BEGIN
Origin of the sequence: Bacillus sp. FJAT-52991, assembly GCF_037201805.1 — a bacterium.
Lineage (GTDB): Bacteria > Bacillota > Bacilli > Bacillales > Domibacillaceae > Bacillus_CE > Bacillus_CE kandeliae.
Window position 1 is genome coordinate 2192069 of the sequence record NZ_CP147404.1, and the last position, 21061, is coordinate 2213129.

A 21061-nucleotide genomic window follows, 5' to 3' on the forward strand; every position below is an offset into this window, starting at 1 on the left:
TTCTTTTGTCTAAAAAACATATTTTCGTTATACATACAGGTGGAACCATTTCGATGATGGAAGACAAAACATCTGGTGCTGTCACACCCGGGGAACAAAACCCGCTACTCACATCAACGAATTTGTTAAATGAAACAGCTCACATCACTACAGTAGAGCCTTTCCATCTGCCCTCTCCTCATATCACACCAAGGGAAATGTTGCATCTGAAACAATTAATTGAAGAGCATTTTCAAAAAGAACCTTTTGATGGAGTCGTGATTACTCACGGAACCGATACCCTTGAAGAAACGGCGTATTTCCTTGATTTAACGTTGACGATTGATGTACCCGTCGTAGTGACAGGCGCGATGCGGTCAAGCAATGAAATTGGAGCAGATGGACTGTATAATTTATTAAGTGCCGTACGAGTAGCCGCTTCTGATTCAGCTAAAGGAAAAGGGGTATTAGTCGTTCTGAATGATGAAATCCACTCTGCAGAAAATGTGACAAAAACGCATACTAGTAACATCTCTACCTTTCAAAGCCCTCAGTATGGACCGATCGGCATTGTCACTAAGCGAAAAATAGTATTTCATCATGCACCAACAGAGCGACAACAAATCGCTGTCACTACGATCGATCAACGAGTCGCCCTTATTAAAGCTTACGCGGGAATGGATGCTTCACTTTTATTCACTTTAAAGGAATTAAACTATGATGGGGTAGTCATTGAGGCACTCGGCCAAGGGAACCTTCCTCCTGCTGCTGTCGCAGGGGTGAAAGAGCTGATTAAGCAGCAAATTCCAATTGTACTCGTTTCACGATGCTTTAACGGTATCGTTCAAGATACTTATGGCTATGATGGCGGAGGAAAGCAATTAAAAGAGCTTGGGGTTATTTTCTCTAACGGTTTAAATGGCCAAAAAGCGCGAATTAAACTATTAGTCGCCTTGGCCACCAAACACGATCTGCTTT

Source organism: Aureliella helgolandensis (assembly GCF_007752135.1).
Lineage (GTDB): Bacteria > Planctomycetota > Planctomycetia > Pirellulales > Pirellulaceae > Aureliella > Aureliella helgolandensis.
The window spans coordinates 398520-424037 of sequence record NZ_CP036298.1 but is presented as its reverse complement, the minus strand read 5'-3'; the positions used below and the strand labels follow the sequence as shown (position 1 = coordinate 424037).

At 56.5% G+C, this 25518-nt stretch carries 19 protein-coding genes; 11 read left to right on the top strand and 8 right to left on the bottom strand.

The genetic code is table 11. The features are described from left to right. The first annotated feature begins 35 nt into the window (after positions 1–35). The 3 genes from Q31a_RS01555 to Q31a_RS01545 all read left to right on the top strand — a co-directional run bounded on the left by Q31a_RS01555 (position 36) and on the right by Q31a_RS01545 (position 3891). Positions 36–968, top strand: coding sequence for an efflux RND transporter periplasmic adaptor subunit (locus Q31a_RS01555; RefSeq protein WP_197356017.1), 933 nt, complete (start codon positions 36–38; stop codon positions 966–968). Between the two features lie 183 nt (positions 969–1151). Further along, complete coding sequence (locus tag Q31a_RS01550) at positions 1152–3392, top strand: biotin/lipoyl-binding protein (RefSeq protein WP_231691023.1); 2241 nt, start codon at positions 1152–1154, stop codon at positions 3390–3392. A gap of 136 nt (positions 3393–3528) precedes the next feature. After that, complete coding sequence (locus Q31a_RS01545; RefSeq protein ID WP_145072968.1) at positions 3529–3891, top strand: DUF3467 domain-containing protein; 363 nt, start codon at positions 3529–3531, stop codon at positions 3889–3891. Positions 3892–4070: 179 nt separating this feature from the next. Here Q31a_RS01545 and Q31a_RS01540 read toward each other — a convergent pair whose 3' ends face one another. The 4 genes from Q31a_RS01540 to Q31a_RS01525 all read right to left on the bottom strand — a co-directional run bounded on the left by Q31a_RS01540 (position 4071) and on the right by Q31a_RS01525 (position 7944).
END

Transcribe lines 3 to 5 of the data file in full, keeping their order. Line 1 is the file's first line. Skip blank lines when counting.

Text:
Window position 1 is genome coordinate 2192069 of the sequence record NZ_CP147404.1, and the last position, 21061, is coordinate 2213129.

A 21061-nucleotide genomic window follows, 5' to 3' on the forward strand; every position below is an offset into this window, starting at 1 on the left:
TTCTTTTGTCTAAAAAACATATTTTCGTTATACATACAGGTGGAACCATTTCGATGATGGAAGACAAAACATCTGGTGCTGTCACACCCGGGGAACAAAACCCGCTACTCACATCAACGAATTTGTTAAATGAAACAGCTCACATCACTACAGTAGAGCCTTTCCATCTGCCCTCTCCTCATATCACACCAAGGGAAATGTTGCATCTGAAACAATTAATTGAAGAGCATTTTCAAAAAGAACCTTTTGATGGAGTCGTGATTACTCACGGAACCGATACCCTTGAAGAAACGGCGTATTTCCTTGATTTAACGTTGACGATTGATGTACCCGTCGTAGTGACAGGCGCGATGCGGTCAAGCAATGAAATTGGAGCAGATGGACTGTATAATTTATTAAGTGCCGTACGAGTAGCCGCTTCTGATTCAGCTAAAGGAAAAGGGGTATTAGTCGTTCTGAATGATGAAATCCACTCTGCAGAAAATGTGACAAAAACGCATACTAGTAACATCTCTACCTTTCAAAGCCCTCAGTATGGACCGATCGGCATTGTCACTAAGCGAAAAATAGTATTTCATCATGCACCAACAGAGCGACAACAAATCGCTGTCACTACGATCGATCAACGAGTCGCCCTTATTAAAGCTTACGCGGGAATGGATGCTTCACTTTTATTCACTTTAAAGGAATTAAACTATGATGGGGTAGTCATTGAGGCACTCGGCCAAGGGAACCTTCCTCCTGCTGCTGTCGCAGGGGTGAAAGAGCTGATTAAGCAGCAAATTCCAATTGTACTCGTTTCACGATGCTTTAACGGTATCGTTCAAGATACTTATGGCTATGATGGCGGAGGAAAGCAATTAAAAGAGCTTGGGGTTATTTTCTCTAACGGTTTAAATGGCCAAAAAGCGCGAATTAAACTATTAGTCGCCTTGGCCACCAAACACGATCTGCTTT